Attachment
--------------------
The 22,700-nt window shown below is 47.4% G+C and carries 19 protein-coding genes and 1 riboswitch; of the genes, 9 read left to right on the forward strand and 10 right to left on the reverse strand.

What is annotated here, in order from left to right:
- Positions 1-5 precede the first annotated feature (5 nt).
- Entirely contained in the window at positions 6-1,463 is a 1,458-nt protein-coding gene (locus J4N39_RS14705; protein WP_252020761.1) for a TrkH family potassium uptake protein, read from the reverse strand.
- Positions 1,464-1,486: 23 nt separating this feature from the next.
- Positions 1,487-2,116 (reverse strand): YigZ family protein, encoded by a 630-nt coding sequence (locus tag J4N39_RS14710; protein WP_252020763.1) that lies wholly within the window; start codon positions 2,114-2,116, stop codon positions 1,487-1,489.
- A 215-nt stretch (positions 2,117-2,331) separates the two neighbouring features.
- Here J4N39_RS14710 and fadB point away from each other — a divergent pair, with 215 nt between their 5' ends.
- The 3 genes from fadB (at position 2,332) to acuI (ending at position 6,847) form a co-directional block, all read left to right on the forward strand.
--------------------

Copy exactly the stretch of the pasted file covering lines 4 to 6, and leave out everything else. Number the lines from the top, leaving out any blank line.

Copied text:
- Entirely contained in the window at positions 6-1,463 is a 1,458-nt protein-coding gene (locus J4N39_RS14705; protein WP_252020761.1) for a TrkH family potassium uptake protein, read from the reverse strand.
- Positions 1,464-1,486: 23 nt separating this feature from the next.
- Positions 1,487-2,116 (reverse strand): YigZ family protein, encoded by a 630-nt coding sequence (locus tag J4N39_RS14710; protein WP_252020763.1) that lies wholly within the window; start codon positions 2,114-2,116, stop codon positions 1,487-1,489.